Sunday, September 6, 2009

Global corporate citizens & foreign investment

(My thanks to IntLawGrrls for inviting me, guest blogger, to contribute the foremother dedication below, as well as this post about my forthcoming article forthcoming in the Michigan State Journal of International Law, Toward Global Corporate Citizenship: Reframing Foreign Direct Investment Law)

Globalization in the form of foreign direct investment has not lived up to its promise to promote prosperity around the world. Many of the anticipated benefits to developing countries and their citizens have yet to materialize. True, laws promoting foreign direct investment contribute to technology transfer, increased tax revenues, and other economic benefits. However, existing laws are lax, one-sided, or limited in scope. They allow transnational corporations to cause harms like property damage, personal injury, and significant environmental damage. Insufficient protections and limited avenues for redress encourage transnational corporations to chase profits with limited concern for consequences.
In my forthcoming article, I argue that modern foreign direct investment law is a vestige of the colonial era during which early forms of transnational corporations emerged. Unlike international trade law and despite the dramatic developments of the twentieth century, foreign direct investment law remains largely unchanged. Due to a lack of political will, prior multilateral efforts to implement comprehensive foreign direct investment law reforms have been largely unsuccessful. However, in recent years, growing political will has emerged under the umbrella of Global Corporate Citizenship and related movements. In this article, I posit that Global Corporate Citizenship is an opportunity to reframe and reform foreign direct investment law.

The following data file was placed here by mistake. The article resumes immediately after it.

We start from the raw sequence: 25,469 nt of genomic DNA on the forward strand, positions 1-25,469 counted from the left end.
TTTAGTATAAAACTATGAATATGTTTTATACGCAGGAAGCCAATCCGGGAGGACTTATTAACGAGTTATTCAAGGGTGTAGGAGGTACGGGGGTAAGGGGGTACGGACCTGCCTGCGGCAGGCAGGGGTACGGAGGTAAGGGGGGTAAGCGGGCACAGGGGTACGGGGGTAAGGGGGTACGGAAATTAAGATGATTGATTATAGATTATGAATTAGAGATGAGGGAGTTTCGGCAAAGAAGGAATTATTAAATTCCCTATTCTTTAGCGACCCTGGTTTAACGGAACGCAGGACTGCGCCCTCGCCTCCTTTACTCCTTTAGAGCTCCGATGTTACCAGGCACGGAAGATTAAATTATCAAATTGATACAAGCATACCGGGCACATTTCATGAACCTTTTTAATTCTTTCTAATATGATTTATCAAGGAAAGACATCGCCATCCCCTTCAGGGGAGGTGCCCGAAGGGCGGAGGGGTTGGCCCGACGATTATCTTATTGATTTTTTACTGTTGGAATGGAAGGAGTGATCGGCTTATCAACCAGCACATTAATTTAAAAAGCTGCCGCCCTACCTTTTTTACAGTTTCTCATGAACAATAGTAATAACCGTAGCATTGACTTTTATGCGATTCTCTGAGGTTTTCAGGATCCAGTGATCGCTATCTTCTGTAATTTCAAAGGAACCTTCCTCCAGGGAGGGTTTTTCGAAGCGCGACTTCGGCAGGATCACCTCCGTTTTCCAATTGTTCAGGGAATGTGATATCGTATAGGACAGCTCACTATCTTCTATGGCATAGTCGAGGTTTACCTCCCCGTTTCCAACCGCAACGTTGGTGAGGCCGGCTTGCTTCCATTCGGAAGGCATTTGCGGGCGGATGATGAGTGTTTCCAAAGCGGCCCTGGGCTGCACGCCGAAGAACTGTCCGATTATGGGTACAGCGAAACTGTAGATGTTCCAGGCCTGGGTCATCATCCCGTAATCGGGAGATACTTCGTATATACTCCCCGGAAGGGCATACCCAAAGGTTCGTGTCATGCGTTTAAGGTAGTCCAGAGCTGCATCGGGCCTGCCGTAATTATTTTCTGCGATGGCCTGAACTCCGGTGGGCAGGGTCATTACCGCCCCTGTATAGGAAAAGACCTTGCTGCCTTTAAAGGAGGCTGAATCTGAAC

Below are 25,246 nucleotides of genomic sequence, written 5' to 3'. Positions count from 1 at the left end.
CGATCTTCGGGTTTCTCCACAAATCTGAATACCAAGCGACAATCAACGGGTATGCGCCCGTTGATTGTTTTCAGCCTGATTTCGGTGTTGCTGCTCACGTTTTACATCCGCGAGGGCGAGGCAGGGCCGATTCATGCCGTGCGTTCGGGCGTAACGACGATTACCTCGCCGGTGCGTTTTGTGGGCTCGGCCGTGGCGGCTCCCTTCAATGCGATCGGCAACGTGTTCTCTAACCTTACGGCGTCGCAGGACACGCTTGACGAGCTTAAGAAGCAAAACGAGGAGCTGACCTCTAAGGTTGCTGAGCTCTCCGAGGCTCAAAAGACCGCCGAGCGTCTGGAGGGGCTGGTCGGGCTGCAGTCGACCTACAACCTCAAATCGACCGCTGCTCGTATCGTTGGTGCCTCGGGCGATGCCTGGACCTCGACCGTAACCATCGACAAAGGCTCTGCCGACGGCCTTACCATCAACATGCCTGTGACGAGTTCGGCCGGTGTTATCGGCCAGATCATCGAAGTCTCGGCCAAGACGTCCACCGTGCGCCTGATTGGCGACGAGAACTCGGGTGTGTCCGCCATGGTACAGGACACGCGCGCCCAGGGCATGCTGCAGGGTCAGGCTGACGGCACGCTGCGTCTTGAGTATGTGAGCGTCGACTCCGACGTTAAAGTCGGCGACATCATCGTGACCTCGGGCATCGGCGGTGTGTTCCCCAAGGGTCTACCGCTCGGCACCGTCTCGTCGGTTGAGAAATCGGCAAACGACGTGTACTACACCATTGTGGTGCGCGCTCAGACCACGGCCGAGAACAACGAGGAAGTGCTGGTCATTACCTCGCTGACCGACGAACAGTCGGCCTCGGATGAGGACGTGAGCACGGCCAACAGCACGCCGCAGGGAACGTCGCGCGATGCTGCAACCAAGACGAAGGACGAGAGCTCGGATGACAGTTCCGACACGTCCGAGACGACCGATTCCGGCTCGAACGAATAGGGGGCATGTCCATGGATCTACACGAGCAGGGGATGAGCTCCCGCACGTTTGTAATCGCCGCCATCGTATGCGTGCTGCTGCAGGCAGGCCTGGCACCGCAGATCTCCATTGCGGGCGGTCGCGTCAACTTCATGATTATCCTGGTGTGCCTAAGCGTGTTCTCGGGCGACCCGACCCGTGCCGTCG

This paper is part of a larger project on law and Global Corporate Citizenship, in which I analyze ways to reform the regulation of transnational corporations. In this series of articles, I identify gaps in the international and domestic regulation of transnational corporations, explore reasons for these gaps, set out a Global Corporate Citizenship framework for more comprehensive regulation, and develop proposals for the implementation of this framework.


4 comments:

Hope Lewis said...

Great post, Rachel!

Marjorie Florestal said...

Welcome Rachel. I've enjoyed watching your article develop since your presentation this summer in Seattle. Definitely look forward to reading the final product.

Rachel J. Anderson said...

Thanks, Hope!

Rachel J. Anderson said...

Thanks, Marjorie. Actually, I'm hoping you would be willing to read a revised draft before it goes to print. I will get in touch with you about this offline.